The recent EU-Cuba Political Dialogue and Cooperation Agreement, which was provisionally applied last Wednesday, and EU countries’ support for a UN General Assembly resolution condemning the US embargo on the island demonstrate that the EU is turning a page in its relationship with Cuba, political editor of the Prensa Latina news agency Nestor Marin told Sputnik Mundo.

Cuba’s Foreign Minister Bruno Rodriguez shakes hands with Slovakian Foreign Minister Miroslav Lajcak next to European Union foreign policy chief Federica Mogherini after signing a EU-Cuba Political Dialogue and Cooperation Agreement in Brussels, Belgium December 12, 2016

“This is a sharp rejection of the EU’s old position and runs counter to the over 50-year blockade of Cuba by the US,” Marin said, noting the “overwhelming majority” of UN member states condemned Washington’s policy toward the island.

The UN General Assembly vote took place on Wednesday, when 191 of 193 UN member states voted in favor of a resolution calling on the US to end its economic, commercial and financial embargo against Cuba. The US and Israel opposed the resolution; when the same resolution came before the assembly in 2016, the two countries abstained in the vote for the first time in the 25-year history of the annual review of the issue.

The EU-Cuba Political Dialogue and Cooperation Agreement was signed in December 2016 and comprises three main chapters concerning political dialogue, cooperation and sectoral policy dialogue, and trade.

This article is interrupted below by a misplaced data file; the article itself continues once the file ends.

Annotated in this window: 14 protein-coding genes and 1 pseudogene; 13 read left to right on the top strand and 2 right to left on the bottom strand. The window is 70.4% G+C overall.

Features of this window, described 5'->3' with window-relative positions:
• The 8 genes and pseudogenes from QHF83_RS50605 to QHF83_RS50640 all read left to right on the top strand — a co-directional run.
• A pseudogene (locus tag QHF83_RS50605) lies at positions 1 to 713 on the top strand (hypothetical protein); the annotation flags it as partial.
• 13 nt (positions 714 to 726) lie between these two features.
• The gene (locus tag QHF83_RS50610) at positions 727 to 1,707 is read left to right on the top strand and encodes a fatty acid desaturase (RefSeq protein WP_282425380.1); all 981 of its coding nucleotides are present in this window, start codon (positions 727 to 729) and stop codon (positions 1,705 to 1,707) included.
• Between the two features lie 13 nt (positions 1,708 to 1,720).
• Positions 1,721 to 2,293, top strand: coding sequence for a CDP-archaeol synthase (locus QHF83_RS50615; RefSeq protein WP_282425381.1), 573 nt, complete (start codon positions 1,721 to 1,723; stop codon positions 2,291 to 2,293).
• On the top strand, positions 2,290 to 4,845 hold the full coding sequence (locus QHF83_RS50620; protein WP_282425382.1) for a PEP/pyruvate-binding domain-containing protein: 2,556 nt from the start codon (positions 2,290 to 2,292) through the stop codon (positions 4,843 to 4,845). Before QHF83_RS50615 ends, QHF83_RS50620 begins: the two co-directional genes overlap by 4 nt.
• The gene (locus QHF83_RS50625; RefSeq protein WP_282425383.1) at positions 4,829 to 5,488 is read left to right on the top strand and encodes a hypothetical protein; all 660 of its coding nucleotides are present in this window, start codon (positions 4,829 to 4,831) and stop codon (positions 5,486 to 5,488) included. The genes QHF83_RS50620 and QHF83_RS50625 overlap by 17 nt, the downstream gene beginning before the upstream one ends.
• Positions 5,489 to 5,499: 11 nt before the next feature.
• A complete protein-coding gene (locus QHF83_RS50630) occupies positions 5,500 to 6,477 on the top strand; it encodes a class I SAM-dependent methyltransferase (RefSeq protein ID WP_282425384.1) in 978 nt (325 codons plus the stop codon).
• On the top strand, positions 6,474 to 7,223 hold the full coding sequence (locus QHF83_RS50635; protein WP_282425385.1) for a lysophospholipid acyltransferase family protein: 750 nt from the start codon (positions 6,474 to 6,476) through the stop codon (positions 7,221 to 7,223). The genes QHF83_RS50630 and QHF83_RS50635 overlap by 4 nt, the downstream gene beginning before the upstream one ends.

The document, which still needs to be ratified by all the EU member states, will put an end to Cuba’s status as the only Latin American country without a bilateral agreement with the EU. It was approved by the European Parliament in July and is expected to be ratified by Europe’s national parliaments over the next few months.

“One of the most important issues is that the so-called ‘common position’ adopted by the EU in 1996 and rejected by Havana from the outset as unilateral ‘ interference,’ selective and “discriminatory” has come to an end,” Marin said.

Between 1996 and 2016 the EU conducted its relations with Cuba in accordance with the 1996 Common Position, which linked cooperation with Cuba to “improvements in human rights and political freedom.”

Nonetheless, the EU Council adopted directives for a bilateral agreement with Cuba in 2014 and in 2015 a separate dialogue on human rights was established.

“The entering into force of this Agreement turns a page and ends a period of negativity, giving rise to a new type of relationship which is now based on respect for and observance of international law,” Marin declared.